Gender segregation is practiced throughout the country. Unrelated males and females do not interact in individual or group settings. Gender segregation in local schools, universities, charitable organizations, hospitals, restaurants, government offices and other public spaces is one of the defining features of Saudi Arabia.
In some public situations, gender segregation may be more apparent than in others. Segregation is particularly strict in restaurants, since eating requires removal of a woman’s veil. Most restaurants have ‘family’ and ‘bachelor’ sections, the latter for unmarried men or men without a family to accompany. Women or men with their families sit in the family section. In the families’ section, diners are usually seated in separate rooms or behind screens and curtains. A married couple with their children can sit together in the family section. Conversely, in the public areas of many larger shopping malls, this is not a strict requirement, but unrelated men and women will not mix through behavioral convention.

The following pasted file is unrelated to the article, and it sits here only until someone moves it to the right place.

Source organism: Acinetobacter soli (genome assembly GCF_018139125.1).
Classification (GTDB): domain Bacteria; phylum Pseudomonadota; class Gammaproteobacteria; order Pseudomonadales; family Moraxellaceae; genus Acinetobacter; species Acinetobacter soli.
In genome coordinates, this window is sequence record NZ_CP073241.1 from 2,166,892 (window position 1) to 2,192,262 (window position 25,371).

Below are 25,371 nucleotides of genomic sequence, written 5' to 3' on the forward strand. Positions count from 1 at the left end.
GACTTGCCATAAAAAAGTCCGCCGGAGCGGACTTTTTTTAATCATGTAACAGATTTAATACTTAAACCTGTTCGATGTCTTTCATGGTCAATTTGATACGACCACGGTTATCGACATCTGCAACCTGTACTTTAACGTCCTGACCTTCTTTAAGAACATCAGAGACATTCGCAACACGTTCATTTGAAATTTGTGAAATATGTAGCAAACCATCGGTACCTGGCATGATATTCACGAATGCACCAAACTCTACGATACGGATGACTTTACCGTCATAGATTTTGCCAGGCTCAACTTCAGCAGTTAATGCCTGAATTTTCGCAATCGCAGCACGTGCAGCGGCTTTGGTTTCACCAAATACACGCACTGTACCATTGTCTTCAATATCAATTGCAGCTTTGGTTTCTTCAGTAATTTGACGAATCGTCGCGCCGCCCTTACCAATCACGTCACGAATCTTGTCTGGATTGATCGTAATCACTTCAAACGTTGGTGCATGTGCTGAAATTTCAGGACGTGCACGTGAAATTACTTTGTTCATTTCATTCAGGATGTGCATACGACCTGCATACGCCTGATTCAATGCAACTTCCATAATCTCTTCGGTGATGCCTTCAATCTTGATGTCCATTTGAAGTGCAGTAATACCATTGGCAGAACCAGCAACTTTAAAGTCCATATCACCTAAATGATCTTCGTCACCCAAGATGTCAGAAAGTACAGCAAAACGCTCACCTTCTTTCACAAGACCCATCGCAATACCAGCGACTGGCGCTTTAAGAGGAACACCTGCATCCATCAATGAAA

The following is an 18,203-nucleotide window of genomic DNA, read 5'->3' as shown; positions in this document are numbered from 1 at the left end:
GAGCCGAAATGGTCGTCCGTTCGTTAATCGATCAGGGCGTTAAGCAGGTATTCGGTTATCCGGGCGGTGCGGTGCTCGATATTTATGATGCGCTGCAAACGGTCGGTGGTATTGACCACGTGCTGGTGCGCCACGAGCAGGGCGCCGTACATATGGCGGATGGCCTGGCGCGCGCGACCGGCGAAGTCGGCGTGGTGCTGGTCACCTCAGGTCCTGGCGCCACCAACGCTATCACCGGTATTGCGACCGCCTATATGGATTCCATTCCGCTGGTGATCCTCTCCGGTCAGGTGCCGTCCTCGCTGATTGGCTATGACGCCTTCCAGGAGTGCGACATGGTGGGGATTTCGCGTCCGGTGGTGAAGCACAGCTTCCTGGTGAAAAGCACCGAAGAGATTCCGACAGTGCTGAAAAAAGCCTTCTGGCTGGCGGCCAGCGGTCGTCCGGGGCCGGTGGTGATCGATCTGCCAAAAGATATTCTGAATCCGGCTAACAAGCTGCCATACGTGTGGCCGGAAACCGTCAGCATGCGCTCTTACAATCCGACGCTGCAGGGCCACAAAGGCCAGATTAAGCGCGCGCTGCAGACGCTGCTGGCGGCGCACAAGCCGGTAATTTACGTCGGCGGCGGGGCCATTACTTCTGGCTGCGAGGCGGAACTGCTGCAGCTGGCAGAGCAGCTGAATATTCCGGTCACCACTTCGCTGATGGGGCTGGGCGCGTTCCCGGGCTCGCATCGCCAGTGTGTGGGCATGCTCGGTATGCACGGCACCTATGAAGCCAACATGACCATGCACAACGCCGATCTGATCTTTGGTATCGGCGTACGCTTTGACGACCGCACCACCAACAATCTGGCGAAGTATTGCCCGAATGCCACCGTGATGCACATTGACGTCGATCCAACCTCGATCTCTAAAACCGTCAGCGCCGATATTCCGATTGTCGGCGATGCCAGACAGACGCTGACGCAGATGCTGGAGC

Any displays of public affection are not advised, even between married couples.
It is normal and acceptable for two men to shake hands when meeting. However, this is not acceptable for a man and woman. Therefore, expatriate women should not extend their hand in greeting when meeting an Arab man in Saudi Arabia and men should never attempt to shake hands with an Arabic woman, even in a business context.
It is relatively common to see men holding hands and kissing each other’s cheeks in Saudi Arabia – this traditional greeting is part of normal Arab culture. However, touching an unrelated member of the opposite sex in Saudi Arabia risks attracting the attention and therefore should be avoided outside of the residential compounds. Men and women must not embrace or kiss in public. In extreme cases, such behavior risks arrest and penalties being imposed by the authorities.